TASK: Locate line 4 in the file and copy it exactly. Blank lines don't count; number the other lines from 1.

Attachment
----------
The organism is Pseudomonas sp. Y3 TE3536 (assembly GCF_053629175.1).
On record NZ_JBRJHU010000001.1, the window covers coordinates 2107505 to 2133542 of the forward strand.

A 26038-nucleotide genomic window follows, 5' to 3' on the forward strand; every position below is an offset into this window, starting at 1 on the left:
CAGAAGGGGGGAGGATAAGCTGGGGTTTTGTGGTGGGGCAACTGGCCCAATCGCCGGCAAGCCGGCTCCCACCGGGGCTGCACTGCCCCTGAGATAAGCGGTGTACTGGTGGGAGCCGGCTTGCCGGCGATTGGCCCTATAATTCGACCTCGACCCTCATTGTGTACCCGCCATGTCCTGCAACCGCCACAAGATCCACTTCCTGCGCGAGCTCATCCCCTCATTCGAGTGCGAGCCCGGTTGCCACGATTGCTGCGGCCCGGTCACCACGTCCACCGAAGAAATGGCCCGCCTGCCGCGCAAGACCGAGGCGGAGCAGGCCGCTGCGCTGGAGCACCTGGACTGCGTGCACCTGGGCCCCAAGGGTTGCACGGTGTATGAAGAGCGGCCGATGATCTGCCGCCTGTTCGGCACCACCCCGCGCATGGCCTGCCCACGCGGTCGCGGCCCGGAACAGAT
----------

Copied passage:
CAGAAGGGGGGAGGATAAGCTGGGGTTTTGTGGTGGGGCAACTGGCCCAATCGCCGGCAAGCCGGCTCCCACCGGGGCTGCACTGCCCCTGAGATAAGCGGTGTACTGGTGGGAGCCGGCTTGCCGGCGATTGGCCCTATAATTCGACCTCGACCCTCATTGTGTACCCGCCATGTCCTGCAACCGCCACAAGATCCACTTCCTGCGCGAGCTCATCCCCTCATTCGAGTGCGAGCCCGGTTGCCACGATTGCTGCGGCCCGGTCACCACGTCCACCGAAGAAATGGCCCGCCTGCCGCGCAAGACCGAGGCGGAGCAGGCCGCTGCGCTGGAGCACCTGGACTGCGTGCACCTGGGCCCCAAGGGTTGCACGGTGTATGAAGAGCGGCCGATGATCTGCCGCCTGTTCGGCACCACCCCGCGCATGGCCTGCCCACGCGGTCGCGGCCCGGAACAGAT